Calgary Catholic School District student tests positive for COVID-19, classmates asked to quarantine
CALGARY -- A Calgary Catholic School District (CCSD) student attending summer classes at St. Francis School has tested positive for COVID-19, officials confirmed Tuesday.
As a result, the student, teacher and classmates have been instructed to quarantine for 14 days.
Officials would not confirm the student's age or gender.
"Safety is a top priority," CCSD said in an email to CTV Calgary. "We are working closely with AHS as they are investigating to determine where the student contracted the illness and who the student has been in contact with since.
"We will be conducting a deep clean of the school and will continue with our enhanced cleaning protocols moving forward."
Officials added the school will remain open for the remainder of summer school.
In-person summer classes resumed at two CCSD high schools earlier this month — with 200 students attending St. Francis School and 150 attending Bishop O'Byrne Senior High School. Classes are being capped at 15 students and desks are spaced at least two metres apart.
As well, students and staff have to complete a daily health survey before they are allowed in the building, no common breaks are permitted, students need to bring their own water bottles and teachers are required to complete an online communicable disease course.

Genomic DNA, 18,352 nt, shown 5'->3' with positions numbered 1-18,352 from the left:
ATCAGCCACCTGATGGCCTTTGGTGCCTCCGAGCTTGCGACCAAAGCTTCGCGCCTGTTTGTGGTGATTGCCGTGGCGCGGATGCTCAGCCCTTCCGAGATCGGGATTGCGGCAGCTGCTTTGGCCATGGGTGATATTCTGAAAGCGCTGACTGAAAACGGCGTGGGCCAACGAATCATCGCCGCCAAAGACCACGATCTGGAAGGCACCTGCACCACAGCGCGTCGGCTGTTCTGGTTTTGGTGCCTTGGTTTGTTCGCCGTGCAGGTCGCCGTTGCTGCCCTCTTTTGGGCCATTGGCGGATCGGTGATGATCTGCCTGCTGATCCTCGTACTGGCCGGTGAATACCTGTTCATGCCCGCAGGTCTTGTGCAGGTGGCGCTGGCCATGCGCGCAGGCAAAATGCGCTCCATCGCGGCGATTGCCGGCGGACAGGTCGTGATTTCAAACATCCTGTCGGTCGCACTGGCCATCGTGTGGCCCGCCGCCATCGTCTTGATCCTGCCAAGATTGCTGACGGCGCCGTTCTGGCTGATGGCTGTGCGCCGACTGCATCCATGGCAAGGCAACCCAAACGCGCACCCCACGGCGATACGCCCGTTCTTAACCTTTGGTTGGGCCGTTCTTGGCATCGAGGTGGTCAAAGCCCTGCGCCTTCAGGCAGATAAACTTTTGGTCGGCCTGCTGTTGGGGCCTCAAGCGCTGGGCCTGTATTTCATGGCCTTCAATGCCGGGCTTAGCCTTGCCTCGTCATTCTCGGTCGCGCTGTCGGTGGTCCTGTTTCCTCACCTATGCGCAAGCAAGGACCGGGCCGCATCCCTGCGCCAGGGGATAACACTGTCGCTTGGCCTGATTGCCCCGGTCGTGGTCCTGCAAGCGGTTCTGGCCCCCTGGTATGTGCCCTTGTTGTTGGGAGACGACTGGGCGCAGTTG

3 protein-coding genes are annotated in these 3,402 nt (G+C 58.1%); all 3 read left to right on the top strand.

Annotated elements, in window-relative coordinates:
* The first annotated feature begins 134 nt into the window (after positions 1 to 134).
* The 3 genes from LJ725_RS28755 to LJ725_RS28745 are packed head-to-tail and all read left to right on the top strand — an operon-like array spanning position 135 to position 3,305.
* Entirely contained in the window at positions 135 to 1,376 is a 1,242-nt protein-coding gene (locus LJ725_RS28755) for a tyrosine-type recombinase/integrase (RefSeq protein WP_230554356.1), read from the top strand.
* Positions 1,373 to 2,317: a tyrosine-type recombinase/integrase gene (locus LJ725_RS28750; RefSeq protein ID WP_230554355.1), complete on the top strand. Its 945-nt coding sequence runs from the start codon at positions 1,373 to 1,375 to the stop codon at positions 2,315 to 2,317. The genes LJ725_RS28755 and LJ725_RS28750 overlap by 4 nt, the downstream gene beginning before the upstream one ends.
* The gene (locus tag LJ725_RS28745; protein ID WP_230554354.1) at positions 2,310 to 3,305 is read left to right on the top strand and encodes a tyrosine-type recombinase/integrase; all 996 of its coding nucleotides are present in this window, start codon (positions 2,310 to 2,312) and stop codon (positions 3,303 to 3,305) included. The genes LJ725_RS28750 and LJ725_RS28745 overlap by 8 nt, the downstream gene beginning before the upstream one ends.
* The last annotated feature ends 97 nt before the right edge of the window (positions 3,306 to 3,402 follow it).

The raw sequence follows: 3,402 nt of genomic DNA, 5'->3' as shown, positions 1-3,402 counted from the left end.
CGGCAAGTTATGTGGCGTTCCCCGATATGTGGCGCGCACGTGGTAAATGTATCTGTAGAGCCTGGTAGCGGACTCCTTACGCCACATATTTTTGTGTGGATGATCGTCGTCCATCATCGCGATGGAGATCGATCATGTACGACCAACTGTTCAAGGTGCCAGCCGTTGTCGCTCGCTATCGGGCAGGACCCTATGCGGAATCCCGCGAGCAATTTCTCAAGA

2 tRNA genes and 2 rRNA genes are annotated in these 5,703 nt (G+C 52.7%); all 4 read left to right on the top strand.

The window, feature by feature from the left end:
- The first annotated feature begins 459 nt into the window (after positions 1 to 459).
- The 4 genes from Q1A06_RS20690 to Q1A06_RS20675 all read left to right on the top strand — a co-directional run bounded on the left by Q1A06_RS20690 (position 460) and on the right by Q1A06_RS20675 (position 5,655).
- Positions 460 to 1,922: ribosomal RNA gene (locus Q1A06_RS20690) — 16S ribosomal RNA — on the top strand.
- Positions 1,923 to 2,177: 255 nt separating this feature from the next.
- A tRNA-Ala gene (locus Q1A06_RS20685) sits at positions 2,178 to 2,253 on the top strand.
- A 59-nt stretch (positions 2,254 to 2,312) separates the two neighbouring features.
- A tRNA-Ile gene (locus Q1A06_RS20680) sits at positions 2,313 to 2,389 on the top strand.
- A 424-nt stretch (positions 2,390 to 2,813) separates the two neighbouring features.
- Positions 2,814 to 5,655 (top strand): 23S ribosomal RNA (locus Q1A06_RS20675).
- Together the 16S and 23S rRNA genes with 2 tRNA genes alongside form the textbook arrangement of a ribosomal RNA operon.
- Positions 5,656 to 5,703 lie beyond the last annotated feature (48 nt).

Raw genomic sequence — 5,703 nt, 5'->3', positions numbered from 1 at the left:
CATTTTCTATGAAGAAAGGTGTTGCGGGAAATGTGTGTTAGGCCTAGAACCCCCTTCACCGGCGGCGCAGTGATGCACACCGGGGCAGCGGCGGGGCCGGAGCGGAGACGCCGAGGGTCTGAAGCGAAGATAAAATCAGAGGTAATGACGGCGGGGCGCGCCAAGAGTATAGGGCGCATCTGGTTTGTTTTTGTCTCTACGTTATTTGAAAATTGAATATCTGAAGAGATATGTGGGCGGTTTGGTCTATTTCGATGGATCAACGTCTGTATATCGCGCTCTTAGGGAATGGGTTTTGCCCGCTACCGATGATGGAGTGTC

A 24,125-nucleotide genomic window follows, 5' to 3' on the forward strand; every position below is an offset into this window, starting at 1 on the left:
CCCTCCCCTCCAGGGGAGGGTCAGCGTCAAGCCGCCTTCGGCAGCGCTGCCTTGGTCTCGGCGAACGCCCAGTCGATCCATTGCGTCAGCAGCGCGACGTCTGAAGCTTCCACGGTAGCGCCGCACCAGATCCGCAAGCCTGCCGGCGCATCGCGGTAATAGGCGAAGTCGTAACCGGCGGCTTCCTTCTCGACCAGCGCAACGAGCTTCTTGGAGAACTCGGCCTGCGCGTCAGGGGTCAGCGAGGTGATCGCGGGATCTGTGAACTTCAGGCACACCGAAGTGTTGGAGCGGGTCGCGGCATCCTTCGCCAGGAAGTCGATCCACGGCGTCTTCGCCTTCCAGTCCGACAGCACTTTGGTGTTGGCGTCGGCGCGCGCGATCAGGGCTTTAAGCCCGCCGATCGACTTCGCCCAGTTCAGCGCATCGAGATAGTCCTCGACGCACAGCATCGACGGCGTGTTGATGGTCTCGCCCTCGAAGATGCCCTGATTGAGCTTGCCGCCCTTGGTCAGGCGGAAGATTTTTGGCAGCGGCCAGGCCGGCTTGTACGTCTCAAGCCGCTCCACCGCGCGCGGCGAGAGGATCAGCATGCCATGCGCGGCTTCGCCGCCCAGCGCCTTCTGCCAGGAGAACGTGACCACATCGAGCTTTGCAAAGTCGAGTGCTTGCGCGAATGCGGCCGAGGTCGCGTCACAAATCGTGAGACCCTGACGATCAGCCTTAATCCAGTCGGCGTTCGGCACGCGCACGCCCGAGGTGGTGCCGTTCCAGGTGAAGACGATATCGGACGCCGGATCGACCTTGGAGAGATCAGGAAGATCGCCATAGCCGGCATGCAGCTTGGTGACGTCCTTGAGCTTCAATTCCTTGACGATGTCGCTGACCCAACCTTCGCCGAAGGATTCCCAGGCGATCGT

In-person classes are set to resume for Calgary Board of Education students in September, however there will not be a cap on class sizes, which critics have said could lead to an outbreak.
Provincial officials earlier said the decision to return to in-person classes this fall was based partly on the success of the CCSD summer school program. Asked whether the positive test would change the province's plans for fall classes, Premier Jason Kenney said positive cases are inevitable.
"I've been clear ... that there will be positive cases. With three-quarters of a million students and tens of thousands of teachers and staff it's inevitable there will be some cases," he said.
"When we look to jurisdictions like, for example, Taiwan and South Korea, very densely populated countries who have continued to operate their schools without limitations over the past five months, we've seen no significant outbreaks and that's generally been the case across jurisdictions that either maintained their schools or reopened them."
Kenney added that young people seem to not be as hard hit by the virus as adults.
"In terms of the impact of COVID-19 on younger people is the younger you go the less impactful it is," he said.
"In fact my understanding is that since the pandemic started in Canada five months ago, we've seen only one fatality of anybody under the age of 20 and I don't believe any fatalities under the age of 72 in Alberta since April.
"So the chances of children becoming negatively affected by the virus are not non-existent, but they are very small statistically, which is I believe one of the reasons why our public health officials have given us the green light to proceed with the opening of the schools."